Last Saturday, the Archis/Volume team visited two neo-traditional neighborhoods in the South of the Netherlands. Holland’s first neo-traditional neighborhoods are largely completed, and during this excursion led by Volume’s Editor-in-Chief Arjen Oosterman we had the opportunity to visit the most famous one of them, Brandevoort. The popularization of neo-traditional neighborhoods and vintage urbanism has led to intense debates in professional circles. Is this a good thing because people like it? Or is it fake because we are rebuilding the past without any historic anchor points?
Our first stop was Haverleij near the city of Den Bosch. This district by Sjoerd Soeters comprises approximately ten ‘castles’ situated in a natural and green setting. All castles, which are designed by different architects ranging from Soeters himself to Michael Graves, have a residential function and feel like gated communities, although there are hardly any fences. Many of the buildings have typical medieval elements, such as bridges and castle-like walls and towers. At the same time, the neighborhood hardly feels ‘fake’ due to the great variation in architecture and building materials. Nevertheless, one thing is clear: Haverleij and its residential concept makes a statement against the crumbling of social cohesion in the modern world. All castles breath social control, unity and safety.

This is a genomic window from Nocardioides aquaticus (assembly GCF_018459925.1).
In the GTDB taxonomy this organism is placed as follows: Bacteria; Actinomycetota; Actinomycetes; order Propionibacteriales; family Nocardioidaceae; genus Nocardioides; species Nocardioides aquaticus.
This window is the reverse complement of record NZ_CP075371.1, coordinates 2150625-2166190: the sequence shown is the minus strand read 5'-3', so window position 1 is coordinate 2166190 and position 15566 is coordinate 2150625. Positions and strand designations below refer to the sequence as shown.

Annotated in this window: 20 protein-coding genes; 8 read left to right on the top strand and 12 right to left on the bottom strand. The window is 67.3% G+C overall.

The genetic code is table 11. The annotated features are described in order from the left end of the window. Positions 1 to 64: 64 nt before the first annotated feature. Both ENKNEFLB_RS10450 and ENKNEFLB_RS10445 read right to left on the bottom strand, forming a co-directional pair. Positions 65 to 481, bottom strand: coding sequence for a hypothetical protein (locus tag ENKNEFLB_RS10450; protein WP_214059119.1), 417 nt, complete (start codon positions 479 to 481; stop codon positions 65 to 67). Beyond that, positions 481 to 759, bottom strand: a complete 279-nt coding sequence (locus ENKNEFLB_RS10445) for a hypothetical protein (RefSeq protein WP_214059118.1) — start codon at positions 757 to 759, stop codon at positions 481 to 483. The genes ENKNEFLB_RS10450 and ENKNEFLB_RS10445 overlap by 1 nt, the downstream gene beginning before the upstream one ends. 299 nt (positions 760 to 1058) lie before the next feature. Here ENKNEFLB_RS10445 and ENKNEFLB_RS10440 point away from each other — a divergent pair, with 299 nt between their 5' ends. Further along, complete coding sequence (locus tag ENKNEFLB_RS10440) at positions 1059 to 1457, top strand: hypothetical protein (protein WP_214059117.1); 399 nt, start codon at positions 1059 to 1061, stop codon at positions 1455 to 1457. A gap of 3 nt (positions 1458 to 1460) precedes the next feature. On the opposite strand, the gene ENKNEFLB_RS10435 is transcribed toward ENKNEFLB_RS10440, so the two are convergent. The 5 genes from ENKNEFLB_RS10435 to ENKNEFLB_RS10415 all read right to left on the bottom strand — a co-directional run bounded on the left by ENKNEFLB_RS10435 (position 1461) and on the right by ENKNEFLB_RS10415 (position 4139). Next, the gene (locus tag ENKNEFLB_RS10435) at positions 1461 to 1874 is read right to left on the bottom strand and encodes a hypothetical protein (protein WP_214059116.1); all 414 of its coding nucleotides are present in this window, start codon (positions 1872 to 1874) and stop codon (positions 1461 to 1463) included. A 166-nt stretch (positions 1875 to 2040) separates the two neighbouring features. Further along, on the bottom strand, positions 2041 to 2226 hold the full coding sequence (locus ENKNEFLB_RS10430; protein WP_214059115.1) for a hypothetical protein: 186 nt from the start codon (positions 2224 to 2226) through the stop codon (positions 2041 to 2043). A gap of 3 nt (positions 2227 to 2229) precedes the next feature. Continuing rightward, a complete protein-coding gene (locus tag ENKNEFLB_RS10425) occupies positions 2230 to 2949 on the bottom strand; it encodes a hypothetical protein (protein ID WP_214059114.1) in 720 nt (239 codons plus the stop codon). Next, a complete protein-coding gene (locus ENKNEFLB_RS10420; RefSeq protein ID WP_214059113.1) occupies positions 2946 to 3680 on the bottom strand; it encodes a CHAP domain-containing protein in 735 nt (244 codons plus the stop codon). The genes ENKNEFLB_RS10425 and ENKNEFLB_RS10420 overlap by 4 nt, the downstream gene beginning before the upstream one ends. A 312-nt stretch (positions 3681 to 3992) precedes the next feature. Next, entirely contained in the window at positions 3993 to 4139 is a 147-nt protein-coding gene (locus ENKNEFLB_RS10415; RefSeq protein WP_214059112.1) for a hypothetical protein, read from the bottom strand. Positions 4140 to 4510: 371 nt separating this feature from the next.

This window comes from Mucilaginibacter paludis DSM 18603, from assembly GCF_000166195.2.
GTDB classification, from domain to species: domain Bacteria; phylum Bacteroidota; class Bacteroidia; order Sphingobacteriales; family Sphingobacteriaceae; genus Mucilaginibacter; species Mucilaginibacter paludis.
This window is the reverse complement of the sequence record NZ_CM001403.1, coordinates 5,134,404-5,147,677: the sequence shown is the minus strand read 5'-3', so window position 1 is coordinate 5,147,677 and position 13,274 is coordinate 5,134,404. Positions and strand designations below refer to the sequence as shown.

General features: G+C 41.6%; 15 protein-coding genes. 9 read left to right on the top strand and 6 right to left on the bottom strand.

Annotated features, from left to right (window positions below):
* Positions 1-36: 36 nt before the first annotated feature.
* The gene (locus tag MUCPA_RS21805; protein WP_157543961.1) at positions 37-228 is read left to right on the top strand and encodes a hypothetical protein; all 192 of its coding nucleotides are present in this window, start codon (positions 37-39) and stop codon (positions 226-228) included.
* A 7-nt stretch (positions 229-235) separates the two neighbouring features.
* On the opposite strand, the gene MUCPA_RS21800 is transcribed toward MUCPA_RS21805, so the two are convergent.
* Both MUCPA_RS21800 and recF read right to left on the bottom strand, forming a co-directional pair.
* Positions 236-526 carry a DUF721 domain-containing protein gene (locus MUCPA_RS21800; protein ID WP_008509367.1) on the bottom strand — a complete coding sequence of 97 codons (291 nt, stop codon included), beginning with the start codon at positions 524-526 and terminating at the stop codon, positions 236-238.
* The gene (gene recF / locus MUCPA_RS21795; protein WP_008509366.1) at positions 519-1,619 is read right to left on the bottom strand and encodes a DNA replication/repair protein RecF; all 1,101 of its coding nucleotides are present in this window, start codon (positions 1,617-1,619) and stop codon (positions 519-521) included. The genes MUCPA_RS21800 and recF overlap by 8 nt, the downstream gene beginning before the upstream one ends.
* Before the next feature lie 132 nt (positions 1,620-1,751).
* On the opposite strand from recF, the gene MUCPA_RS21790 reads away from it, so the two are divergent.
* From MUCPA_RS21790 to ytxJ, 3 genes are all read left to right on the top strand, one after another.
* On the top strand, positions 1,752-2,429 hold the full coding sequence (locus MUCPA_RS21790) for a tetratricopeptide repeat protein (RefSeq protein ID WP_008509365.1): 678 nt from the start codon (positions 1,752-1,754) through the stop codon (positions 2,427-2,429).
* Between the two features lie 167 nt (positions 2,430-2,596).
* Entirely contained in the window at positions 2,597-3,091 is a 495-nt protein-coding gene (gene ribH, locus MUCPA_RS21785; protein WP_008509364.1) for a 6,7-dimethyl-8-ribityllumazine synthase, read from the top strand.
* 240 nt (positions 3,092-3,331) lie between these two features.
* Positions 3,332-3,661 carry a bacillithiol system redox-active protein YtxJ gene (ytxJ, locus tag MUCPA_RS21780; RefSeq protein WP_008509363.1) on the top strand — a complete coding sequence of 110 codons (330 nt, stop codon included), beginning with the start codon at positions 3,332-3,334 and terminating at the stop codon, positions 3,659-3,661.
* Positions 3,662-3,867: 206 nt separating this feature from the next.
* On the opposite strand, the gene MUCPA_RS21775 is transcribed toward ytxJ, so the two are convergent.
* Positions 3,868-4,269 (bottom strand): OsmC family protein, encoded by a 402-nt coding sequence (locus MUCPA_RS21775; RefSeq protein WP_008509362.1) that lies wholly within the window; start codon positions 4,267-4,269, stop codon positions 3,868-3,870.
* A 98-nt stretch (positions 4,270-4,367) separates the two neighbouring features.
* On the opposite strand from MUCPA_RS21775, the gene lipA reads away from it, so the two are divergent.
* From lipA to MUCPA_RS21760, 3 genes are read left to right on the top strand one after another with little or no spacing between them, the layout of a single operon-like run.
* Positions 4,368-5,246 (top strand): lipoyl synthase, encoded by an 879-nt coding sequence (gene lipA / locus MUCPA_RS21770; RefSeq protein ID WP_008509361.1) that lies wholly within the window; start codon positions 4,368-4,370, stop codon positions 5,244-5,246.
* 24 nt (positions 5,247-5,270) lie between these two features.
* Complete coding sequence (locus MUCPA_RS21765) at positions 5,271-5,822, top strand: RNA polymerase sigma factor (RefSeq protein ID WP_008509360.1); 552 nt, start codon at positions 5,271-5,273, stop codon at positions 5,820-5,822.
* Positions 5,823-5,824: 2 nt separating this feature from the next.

The same goes for Brandevoort, our second stop. Brandevoort part of the latest generation of Dutch suburbs, the so-called Vinex neighborhoods. The state-led Vinex program regards nation-wide production of new large suburbs near almost all medium-sized cities in the Netherlands. Many Vinex projects have resulted in landscapes of monotonious houses in semi-modern building styles. But Brandevoort is a remarkable exception. This new neighborhood by Rob Krier, built close to the city of Helmond, looks and feels like a traditional medieval town. Brandevoort tends to breath history, although Krier’s plan has been existing for only eight years.
Most people would compare Brandevoort to ‘real’ fortress towns and medieval city centers and conclude that the streets are quiet and boring. But shouldn’t we compare the atmosphere to other Vinex-neighborhoods designed and built in the same period under the same conditions? In that case, Brandevoort is pretty lively and livable. People seem to be happy. After 40 years everybody could have been forgotten that this historical town is completely fake…
Click here for a Flickr set with more photos of the trip!
Photos by Valerie Blom